Russia is temporarily halting airstrikes on "gunmen" in Syria to give rebel groups a chance to cut their ties with the local branch of al-Qaeda, Russian state news agency TASS reported on Wednesday.
The move comes amid repeated complaints by Syrian rebels - who have signed up to a shaky cessation of hostilities - that Russian airstrikes have targeted their positions around the key northern city of Aleppo.
Rebels on Sunday issued an ultimatum to the United States and Russia, as sponsors of the truce, to end regime attacks and blockades in the Damascus area within 48 hours.
The US issued a public plea to the rebels to stick to the cessation of hostilities, saying that it was raising their concerns with Moscow, whose air force has been providing key backing to Syrian President Bashar al-Assad's overstretched forces.
Russia insists that its intervention in Syria is targeting the Islamic State extremist group and the al-Nusra Front, the Syrian branch of al-Qaeda, both of which are excluded from the truce.
However, Russian strikes in practice appear to have frequently targeted more moderate rebel groups.
Earlier this year, government forces, backed by Russian air power, cut rebels in Aleppo off from their main supply route north to the Turkish border.
The US has conceded that the battlefield alliances between more moderate rebel groups and al-Nusra have complicated implementation of the cessation of hostilities.
Al-Nusra, which is one of the strongest opposition forces on the ground, has spearheaded a recent rebel offensive in northern Syria, including areas just south of Aleppo.
Russia, the US and other countries backing Syria's warring parties last week warned that any side breaking the truce or blocking aid shipments would face consequences.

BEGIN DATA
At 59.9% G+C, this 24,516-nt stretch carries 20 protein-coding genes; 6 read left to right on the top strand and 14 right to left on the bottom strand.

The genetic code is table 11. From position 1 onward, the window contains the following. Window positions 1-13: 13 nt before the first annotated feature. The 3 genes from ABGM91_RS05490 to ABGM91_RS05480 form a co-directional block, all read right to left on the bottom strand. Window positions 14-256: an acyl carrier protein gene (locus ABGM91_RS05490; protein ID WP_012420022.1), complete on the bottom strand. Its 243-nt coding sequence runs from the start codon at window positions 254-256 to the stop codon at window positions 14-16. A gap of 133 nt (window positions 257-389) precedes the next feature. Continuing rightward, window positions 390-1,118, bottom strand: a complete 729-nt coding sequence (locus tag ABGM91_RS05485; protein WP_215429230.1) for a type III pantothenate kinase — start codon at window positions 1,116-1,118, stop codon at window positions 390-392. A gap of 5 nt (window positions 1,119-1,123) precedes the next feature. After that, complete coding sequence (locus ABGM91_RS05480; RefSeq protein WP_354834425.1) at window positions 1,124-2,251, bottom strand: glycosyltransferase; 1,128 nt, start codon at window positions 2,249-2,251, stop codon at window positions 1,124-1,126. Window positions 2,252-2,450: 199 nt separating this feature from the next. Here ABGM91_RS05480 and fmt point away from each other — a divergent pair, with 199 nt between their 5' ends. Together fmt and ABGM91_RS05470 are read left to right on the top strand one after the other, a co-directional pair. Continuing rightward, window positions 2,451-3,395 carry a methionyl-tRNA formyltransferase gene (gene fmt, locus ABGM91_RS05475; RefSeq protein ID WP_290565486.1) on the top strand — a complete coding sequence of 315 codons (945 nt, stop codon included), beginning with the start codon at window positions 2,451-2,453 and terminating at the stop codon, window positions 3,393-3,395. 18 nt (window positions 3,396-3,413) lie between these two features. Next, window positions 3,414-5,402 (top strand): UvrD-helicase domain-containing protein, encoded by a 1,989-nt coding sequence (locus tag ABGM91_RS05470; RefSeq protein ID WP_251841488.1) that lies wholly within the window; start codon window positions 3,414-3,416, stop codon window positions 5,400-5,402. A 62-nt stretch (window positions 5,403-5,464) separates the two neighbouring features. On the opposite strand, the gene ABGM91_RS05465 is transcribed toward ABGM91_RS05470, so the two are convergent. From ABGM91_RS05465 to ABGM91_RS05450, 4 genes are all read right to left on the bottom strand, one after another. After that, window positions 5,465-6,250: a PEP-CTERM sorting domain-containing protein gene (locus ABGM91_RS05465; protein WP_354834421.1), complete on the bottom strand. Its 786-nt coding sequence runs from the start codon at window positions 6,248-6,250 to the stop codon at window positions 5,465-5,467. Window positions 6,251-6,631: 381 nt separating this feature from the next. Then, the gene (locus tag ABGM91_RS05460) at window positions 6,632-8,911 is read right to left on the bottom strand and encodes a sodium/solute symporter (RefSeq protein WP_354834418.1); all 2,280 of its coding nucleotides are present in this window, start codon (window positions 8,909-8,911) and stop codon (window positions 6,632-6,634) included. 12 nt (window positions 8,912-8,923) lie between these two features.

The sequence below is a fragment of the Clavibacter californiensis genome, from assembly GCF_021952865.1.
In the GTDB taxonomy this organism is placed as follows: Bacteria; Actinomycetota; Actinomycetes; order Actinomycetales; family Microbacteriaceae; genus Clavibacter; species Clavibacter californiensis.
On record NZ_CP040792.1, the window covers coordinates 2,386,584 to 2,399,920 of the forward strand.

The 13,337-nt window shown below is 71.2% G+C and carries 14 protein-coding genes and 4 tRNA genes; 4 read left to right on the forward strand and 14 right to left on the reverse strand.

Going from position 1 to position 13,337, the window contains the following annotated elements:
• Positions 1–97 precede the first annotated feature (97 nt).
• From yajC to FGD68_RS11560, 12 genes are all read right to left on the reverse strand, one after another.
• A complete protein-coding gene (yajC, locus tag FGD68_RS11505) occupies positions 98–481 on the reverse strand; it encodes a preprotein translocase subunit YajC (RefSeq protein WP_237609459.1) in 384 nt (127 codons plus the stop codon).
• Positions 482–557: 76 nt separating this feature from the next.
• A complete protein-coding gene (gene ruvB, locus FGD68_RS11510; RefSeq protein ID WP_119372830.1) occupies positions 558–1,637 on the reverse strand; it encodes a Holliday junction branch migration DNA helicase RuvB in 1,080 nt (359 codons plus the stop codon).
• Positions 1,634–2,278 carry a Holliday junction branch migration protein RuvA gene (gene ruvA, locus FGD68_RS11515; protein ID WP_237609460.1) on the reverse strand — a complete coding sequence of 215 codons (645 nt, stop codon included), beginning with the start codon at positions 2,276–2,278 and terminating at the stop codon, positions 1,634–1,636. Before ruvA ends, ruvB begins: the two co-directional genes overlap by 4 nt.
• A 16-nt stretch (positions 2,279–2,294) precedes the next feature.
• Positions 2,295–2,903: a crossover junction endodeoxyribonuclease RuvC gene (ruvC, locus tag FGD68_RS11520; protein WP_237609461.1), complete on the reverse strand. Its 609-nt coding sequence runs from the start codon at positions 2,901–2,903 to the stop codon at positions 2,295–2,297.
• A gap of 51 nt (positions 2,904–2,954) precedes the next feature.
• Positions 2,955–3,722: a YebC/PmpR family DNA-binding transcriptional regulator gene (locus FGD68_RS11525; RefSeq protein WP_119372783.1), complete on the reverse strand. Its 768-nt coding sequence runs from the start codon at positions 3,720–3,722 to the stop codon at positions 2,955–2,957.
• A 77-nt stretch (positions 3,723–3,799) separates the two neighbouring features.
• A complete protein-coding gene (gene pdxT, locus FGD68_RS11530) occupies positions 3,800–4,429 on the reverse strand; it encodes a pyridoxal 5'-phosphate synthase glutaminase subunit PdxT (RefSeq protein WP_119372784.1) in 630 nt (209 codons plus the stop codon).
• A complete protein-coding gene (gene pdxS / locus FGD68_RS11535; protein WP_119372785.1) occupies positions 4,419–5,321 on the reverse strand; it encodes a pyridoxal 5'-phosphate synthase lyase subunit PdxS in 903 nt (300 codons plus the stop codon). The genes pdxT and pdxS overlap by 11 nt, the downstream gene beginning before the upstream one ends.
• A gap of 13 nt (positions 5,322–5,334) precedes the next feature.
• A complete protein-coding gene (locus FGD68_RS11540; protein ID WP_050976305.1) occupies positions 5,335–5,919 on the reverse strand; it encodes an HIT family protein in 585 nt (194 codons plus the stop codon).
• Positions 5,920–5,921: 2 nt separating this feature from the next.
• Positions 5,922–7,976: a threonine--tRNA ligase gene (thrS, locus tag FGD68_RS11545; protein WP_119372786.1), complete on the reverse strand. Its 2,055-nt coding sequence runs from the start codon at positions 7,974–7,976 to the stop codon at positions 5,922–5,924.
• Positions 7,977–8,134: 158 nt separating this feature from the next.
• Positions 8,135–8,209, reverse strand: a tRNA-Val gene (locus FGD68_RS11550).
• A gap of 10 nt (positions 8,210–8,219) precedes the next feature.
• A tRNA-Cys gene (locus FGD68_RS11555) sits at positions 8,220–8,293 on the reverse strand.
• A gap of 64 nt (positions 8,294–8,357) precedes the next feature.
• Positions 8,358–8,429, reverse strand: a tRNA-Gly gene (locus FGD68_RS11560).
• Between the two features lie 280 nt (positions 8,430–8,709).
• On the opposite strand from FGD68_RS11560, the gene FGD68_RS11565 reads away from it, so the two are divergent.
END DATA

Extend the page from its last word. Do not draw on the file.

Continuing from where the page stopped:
On Tuesday, the Russian military also called for a 72-hour ceasefire in Syria between government and rebel forces in areas on the outskirts of Damascus, where government troops have made some advances.
Fighting between rival rebel groups in Damascus' suburban region of Ghouta has left around 500 people dead in recent weeks, according to activists.
The fighting has pitted the Army of Islam - one of the largest rebel forces, whose stronghold is the Ghouta town of Douma - against rival group al-Nusra.
The Eastern Ghouta is strategically vital as it is the largest remaining opposition-held area in the Damascus region.
On Wednesday, the Army of Islam and the rival rebel group Faylaq al-Rahman announced an agreement to stop fighting between them.
In northern Syria, the powerful Kurdish-led forces reportedly made some advances in areas controlled by the Islamic State north of the militant group's de facto capital of al-Raqqa.
"Our fighters made advances in the area of Namourdiyeh, south of the village of Ain Issa," Brigadier Talal Silo, a spokesman for the Democratic Forces of Syria (DFS), said, referring to a village located north-west of al-Raqqa.
"The fighting is ongoing, but we know the advances will be limited in the early stages of this campaign as the other side will try to fight fiercely for every metre it controls," Silo told dpa.
On Tuesday, the DFS announced the start of a military campaign towards al-Raqqa, with the backing of a US-led air coalition.
Kurdish officials said the the first stage of the offensive would not aim at entering al-Raqqa itself, but is designed to put pressure on the extremists.
The DFS is a coalition proclaimed last year by the Kurdish People's Protection Units (YPG) and smaller allied Arab groups.
The Syrian Observatory for Human Rights, a monitoring group, said the fighting is mainly focusing on areas on the edge of the village of Ain Issa.
The head of the Britain-based watchdog, Rami Abdel-Rahman, said dozens of families were forced to flee the area as a result of the US-led airstrikes on al-Raqqa and its outskirts, as well as the DFS onslaught.
On May 20, the US-led coalition dropped flyers over al-Raqqa, calling on civilians to leave.
In recent months, Islamic State has suffered major military setbacks and lost ground in Syria and neighbouring Iraq.